For thanksgiving we walk over and back across a long floating boardwalk four times and toss fallen apples amongst each other while moving at quite a clip through … wow, what a splendour of colour. We drink wine, play very silly games (almost pee ourselves from laughing), make and consume three meals (turkey at the last) then watch some excellent films while food comas anchor us to the couch.
Morning coffees face the sunrise on the upper balcony of a dignified old Queen Anne house, one of two that have anchored Fifth Avenue E. this past century and a half. Our conversations bring many cultures to the table, Gene Sharp’s ‘From Dictatorship to Democracy’; The English Royals; how to make proper Cuban cigars; to buy or not to buy a Maclaren; cats without fleas. Old carpets from the auction house, the reliability of Change, the mud on our boots.
It is a satisfying time indeed, with a great deal to be thankful for.
I bring a little hot plate and make two different kinds of iron-based ink with wine, tannin, ferrous sulphate and extracts from bugs and roots. Iron Gall inks have been used around the globe for centuries on official documents and letters – they go down as a light grey then oxidize into a rich, permanent black. I’m looking for a soft, subtly coloured grey this weekend, rather than a black.
Turns out that Pomegranate gives a good olive-grey, and madder root a violet-grey when mixed with wine and ferrous. We all play with these, ink pen on a little 12″ x 12″ canvas – a Thanksgiving co-creation now downstairs in my ink room covered in acrylic gel.
When it’s dry tomorrow I’ll throw the full spectrum of inks I’m made onto it in honour of the spectacular, many-hued trees we’ve hiked through. It will be interesting to see how the colours I’ve made shift between now and December in the light – an echo of this weekend’s temporal splendour.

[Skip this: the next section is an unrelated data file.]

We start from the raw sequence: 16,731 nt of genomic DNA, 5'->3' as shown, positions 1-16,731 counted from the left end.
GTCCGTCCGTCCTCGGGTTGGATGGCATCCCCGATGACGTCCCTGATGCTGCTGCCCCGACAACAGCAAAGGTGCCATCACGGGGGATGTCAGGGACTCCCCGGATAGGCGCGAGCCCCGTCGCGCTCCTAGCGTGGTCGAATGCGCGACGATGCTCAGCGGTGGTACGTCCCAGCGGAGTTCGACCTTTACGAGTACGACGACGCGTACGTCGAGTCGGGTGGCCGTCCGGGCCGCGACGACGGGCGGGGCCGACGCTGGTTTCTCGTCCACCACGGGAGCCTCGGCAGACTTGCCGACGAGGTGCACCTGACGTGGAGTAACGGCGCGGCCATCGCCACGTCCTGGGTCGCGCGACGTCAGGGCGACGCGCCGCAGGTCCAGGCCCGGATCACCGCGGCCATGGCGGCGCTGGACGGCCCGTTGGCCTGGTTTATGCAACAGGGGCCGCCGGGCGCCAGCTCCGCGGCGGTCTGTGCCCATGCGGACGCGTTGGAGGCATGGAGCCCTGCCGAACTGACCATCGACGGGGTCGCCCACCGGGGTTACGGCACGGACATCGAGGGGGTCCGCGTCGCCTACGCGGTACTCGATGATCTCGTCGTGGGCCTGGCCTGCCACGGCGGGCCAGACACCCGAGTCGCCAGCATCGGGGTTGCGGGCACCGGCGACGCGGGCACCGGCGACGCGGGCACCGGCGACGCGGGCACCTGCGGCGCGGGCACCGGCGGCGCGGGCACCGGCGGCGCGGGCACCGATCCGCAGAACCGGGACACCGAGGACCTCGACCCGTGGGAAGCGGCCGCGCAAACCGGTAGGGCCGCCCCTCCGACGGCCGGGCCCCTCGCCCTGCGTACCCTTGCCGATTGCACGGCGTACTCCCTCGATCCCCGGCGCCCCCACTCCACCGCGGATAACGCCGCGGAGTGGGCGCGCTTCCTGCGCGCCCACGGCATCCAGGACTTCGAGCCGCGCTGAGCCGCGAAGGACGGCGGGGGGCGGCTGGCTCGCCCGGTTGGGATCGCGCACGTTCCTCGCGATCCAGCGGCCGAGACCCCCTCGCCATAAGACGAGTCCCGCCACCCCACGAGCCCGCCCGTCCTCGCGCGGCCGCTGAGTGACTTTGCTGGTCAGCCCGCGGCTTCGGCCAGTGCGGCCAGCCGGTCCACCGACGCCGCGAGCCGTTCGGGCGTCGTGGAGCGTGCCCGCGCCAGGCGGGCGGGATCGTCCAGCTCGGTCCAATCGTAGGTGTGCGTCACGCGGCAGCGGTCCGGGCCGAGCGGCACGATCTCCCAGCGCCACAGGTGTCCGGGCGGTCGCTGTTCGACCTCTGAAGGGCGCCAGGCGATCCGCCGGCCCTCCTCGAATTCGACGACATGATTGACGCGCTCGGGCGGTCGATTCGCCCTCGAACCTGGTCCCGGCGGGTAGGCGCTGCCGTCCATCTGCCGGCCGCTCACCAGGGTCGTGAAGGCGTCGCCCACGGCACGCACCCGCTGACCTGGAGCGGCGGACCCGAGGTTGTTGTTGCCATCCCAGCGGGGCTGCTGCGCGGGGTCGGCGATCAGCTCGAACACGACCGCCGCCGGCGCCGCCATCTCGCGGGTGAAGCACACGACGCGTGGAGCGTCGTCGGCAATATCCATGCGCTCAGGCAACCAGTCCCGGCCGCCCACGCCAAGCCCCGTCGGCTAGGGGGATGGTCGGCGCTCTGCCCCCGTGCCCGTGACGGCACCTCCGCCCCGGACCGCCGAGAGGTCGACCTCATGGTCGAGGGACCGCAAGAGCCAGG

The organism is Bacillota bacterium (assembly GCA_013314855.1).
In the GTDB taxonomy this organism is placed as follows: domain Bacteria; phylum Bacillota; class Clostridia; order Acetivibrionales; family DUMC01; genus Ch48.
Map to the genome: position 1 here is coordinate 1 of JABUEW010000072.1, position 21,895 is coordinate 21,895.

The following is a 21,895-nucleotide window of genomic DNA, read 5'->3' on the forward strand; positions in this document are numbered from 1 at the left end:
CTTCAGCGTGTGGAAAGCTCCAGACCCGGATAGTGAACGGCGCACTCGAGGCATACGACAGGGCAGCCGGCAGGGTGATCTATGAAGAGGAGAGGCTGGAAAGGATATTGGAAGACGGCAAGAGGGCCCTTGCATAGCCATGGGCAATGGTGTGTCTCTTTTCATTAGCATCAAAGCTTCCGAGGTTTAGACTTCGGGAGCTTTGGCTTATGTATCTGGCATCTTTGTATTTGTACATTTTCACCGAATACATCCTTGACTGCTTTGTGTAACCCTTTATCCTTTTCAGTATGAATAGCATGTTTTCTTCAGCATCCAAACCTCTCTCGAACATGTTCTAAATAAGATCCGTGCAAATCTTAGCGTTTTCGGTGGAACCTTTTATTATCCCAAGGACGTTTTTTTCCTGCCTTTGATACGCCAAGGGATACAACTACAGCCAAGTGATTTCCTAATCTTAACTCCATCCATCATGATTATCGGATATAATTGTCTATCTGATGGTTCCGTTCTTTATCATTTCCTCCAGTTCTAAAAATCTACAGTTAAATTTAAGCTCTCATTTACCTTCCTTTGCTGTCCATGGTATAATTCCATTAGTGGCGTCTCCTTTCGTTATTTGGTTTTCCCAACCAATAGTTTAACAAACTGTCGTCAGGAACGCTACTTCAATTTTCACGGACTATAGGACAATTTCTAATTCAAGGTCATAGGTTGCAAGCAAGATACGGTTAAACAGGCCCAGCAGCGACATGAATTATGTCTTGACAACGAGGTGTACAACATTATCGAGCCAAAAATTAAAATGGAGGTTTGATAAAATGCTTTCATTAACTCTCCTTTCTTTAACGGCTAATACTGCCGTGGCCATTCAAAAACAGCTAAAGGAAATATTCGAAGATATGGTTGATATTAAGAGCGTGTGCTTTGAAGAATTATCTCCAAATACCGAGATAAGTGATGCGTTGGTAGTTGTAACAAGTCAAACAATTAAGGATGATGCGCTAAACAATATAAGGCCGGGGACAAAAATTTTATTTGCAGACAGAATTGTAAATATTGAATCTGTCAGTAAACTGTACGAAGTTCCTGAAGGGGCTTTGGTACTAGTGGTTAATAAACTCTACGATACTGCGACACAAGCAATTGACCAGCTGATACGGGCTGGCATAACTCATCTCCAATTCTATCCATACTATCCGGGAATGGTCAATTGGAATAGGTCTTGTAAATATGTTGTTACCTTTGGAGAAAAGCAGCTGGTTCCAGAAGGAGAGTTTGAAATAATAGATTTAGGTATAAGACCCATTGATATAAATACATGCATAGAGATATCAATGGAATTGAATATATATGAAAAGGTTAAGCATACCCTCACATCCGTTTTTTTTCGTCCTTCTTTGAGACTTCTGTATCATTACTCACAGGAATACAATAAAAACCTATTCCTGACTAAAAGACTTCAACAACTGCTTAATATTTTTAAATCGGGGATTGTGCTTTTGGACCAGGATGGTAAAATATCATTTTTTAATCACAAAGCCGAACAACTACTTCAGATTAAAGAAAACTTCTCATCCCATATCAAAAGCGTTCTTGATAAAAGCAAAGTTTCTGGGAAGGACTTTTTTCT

Gratitude is complex; strong memories thread through the joy this year. As the geese fly overhead I feel a deep heart-pang that both my parents are gone, that those silly games and conversations, those grand abundant meals with all the progeny gathered are now ended for my birth family.
Grief and Thanks walk together.
I sense a more general hauntedness, too. In the grocery store the carts are less full, there are fewer hugs and a reliable percentage of us now wear masks that cover our smiles. We are gentler with each other, more thoughtful, less demonstrative. I notice many more people on the street who look broken, lost – the inevitable consequences of a housing crisis that exists even here, in a town of only twenty-two thousand.
Do I miss the relative innocence we had before the global pandemic and its’ fallout? I don’t think so. But I can see and feel that we are profoundly changed. There is no reliable ‘normal’, now.
I wake at 2:30am, startled by a group of loud, drunken people who chorus home from the Pub. It’s impossible to sleep through their braying, but this is alright. Snug in a 5th Avenue bed with my food coma I’m grinning again, all poignancy dissolved in the howling exuberance from outside.
O, but this life is rich and full of colour. It’s Thanksgiving 2022, and together we are here.